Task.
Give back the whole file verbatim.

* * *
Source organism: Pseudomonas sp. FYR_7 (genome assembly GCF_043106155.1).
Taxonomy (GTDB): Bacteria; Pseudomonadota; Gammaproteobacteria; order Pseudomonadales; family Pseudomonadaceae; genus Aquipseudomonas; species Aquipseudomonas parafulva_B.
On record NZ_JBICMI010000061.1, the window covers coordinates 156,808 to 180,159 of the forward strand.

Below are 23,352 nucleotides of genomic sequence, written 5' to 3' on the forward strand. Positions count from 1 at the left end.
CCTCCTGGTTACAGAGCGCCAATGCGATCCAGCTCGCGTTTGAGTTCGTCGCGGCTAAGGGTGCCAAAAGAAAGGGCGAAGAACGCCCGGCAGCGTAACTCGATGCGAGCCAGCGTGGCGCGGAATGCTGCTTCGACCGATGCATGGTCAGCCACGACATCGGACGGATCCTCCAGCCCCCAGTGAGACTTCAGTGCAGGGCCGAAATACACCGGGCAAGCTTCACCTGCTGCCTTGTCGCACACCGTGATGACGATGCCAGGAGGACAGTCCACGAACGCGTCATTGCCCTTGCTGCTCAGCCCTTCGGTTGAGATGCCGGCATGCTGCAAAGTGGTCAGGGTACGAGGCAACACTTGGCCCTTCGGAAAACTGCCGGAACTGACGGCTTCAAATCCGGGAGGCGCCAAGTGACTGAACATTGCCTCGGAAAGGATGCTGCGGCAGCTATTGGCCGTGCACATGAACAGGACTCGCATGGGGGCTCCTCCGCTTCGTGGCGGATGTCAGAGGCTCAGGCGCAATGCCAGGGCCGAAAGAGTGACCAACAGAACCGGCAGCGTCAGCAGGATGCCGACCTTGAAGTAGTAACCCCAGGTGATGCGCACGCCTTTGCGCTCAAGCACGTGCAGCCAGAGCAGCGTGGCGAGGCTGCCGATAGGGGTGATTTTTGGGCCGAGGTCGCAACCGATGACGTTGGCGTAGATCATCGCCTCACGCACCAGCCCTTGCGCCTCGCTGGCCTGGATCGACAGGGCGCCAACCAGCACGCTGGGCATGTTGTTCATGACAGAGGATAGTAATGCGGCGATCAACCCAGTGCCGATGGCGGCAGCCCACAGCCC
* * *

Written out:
Source organism: Pseudomonas sp. FYR_7 (genome assembly GCF_043106155.1).
Taxonomy (GTDB): Bacteria; Pseudomonadota; Gammaproteobacteria; order Pseudomonadales; family Pseudomonadaceae; genus Aquipseudomonas; species Aquipseudomonas parafulva_B.
On record NZ_JBICMI010000061.1, the window covers coordinates 156,808 to 180,159 of the forward strand.

Below are 23,352 nucleotides of genomic sequence, written 5' to 3' on the forward strand. Positions count from 1 at the left end.
CCTCCTGGTTACAGAGCGCCAATGCGATCCAGCTCGCGTTTGAGTTCGTCGCGGCTAAGGGTGCCAAAAGAAAGGGCGAAGAACGCCCGGCAGCGTAACTCGATGCGAGCCAGCGTGGCGCGGAATGCTGCTTCGACCGATGCATGGTCAGCCACGACATCGGACGGATCCTCCAGCCCCCAGTGAGACTTCAGTGCAGGGCCGAAATACACCGGGCAAGCTTCACCTGCTGCCTTGTCGCACACCGTGATGACGATGCCAGGAGGACAGTCCACGAACGCGTCATTGCCCTTGCTGCTCAGCCCTTCGGTTGAGATGCCGGCATGCTGCAAAGTGGTCAGGGTACGAGGCAACACTTGGCCCTTCGGAAAACTGCCGGAACTGACGGCTTCAAATCCGGGAGGCGCCAAGTGACTGAACATTGCCTCGGAAAGGATGCTGCGGCAGCTATTGGCCGTGCACATGAACAGGACTCGCATGGGGGCTCCTCCGCTTCGTGGCGGATGTCAGAGGCTCAGGCGCAATGCCAGGGCCGAAAGAGTGACCAACAGAACCGGCAGCGTCAGCAGGATGCCGACCTTGAAGTAGTAACCCCAGGTGATGCGCACGCCTTTGCGCTCAAGCACGTGCAGCCAGAGCAGCGTGGCGAGGCTGCCGATAGGGGTGATTTTTGGGCCGAGGTCGCAACCGATGACGTTGGCGTAGATCATCGCCTCACGCACCAGCCCTTGCGCCTCGCTGGCCTGGATCGACAGGGCGCCAACCAGCACGCTGGGCATGTTGTTCATGACAGAGGATAGTAATGCGGCGATCAACCCAGTGCCGATGGCGGCAGCCCACAGCCC